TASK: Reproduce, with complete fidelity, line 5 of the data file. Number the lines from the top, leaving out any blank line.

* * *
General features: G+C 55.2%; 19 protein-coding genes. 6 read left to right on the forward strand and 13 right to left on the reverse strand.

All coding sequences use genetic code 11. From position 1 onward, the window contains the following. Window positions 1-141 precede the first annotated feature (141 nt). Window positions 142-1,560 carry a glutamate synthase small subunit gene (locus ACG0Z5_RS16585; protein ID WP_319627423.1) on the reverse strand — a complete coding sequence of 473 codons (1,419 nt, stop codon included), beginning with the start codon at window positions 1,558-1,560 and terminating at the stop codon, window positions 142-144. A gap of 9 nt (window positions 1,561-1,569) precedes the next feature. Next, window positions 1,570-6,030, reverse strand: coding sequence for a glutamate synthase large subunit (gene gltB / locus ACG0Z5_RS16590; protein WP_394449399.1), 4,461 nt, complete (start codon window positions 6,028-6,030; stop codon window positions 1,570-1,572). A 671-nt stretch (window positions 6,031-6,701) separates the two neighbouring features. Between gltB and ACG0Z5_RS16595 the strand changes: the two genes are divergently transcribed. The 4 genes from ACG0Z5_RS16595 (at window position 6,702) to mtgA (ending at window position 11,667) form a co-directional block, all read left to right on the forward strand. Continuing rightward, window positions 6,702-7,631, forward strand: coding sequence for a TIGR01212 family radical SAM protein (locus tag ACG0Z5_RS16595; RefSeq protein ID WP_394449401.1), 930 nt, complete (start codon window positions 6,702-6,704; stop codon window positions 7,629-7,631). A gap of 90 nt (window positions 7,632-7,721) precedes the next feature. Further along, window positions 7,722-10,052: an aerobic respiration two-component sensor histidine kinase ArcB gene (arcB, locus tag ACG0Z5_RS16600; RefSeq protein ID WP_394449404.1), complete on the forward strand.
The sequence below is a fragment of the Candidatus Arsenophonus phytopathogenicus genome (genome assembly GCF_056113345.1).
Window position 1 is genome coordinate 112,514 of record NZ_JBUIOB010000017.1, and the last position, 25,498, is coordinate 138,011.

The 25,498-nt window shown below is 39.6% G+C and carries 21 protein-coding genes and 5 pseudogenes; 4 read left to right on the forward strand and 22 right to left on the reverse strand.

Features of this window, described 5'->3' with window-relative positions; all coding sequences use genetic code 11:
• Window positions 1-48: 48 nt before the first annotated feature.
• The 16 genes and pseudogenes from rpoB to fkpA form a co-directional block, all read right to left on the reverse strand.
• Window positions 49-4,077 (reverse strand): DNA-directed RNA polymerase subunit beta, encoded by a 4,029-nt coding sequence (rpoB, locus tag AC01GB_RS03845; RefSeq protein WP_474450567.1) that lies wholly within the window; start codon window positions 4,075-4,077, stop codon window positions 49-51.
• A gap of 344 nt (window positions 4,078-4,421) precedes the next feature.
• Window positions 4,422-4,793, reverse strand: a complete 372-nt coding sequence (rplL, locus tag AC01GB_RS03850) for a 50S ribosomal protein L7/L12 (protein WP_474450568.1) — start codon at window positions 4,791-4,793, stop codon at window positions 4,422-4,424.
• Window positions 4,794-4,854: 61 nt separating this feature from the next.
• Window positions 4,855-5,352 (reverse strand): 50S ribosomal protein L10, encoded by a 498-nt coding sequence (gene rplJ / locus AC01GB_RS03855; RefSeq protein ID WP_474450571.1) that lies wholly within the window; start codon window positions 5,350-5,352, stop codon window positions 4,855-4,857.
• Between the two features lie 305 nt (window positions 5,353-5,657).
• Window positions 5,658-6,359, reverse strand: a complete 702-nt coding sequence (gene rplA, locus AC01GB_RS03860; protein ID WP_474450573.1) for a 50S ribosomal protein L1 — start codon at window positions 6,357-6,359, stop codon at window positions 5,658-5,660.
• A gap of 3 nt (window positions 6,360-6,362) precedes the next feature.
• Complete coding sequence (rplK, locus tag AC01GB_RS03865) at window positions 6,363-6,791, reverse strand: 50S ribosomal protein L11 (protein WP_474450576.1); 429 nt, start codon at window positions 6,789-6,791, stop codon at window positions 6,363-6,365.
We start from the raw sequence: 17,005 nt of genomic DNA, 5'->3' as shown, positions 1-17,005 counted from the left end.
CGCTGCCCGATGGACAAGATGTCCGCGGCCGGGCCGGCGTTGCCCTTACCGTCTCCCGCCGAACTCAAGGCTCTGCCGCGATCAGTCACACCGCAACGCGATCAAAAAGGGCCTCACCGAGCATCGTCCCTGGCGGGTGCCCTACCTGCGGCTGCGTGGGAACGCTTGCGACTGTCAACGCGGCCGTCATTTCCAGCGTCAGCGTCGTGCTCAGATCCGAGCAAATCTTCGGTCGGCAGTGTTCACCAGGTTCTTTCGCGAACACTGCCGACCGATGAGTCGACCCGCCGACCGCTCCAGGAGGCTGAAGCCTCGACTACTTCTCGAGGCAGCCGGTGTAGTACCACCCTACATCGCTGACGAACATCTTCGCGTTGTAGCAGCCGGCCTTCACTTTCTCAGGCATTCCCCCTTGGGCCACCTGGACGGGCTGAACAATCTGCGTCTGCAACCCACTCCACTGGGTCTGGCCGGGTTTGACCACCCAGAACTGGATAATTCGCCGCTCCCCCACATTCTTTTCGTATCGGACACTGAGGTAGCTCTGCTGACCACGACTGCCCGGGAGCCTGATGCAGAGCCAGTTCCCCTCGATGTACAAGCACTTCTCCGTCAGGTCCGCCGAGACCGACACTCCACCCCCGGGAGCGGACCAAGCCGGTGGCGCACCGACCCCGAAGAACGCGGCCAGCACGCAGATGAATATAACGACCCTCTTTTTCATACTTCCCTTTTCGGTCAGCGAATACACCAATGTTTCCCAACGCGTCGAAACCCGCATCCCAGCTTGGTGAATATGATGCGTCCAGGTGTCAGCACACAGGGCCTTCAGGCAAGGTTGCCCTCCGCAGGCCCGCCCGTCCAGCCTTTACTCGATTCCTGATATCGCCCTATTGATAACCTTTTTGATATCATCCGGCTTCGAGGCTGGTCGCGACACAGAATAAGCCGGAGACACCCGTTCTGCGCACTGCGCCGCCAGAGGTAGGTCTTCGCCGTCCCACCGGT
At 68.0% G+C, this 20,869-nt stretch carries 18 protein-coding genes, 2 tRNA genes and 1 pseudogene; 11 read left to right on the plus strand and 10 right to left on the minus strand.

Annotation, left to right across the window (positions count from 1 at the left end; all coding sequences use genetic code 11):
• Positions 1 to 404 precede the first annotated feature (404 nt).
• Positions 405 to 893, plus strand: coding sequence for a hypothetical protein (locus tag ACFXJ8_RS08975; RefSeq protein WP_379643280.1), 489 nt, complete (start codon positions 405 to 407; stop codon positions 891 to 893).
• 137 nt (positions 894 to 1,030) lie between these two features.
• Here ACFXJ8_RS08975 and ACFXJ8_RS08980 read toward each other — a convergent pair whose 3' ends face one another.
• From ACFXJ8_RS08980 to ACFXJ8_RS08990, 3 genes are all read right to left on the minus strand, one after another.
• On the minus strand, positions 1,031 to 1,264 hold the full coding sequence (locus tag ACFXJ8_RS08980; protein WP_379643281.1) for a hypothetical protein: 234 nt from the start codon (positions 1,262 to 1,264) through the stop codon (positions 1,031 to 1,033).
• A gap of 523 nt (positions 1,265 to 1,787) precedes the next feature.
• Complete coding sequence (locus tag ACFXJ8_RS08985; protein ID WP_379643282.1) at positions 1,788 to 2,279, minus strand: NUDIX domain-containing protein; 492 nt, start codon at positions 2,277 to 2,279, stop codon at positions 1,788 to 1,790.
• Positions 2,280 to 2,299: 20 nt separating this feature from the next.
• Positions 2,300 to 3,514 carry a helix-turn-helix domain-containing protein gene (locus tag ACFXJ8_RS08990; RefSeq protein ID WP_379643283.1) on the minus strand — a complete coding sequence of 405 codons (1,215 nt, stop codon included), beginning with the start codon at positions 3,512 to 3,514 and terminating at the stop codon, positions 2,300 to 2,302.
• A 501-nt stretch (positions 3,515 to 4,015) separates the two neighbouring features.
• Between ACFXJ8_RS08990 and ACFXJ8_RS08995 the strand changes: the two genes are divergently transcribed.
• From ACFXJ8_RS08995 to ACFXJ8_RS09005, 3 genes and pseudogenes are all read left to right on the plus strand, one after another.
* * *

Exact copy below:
The 25,498-nt window shown below is 39.6% G+C and carries 21 protein-coding genes and 5 pseudogenes; 4 read left to right on the forward strand and 22 right to left on the reverse strand.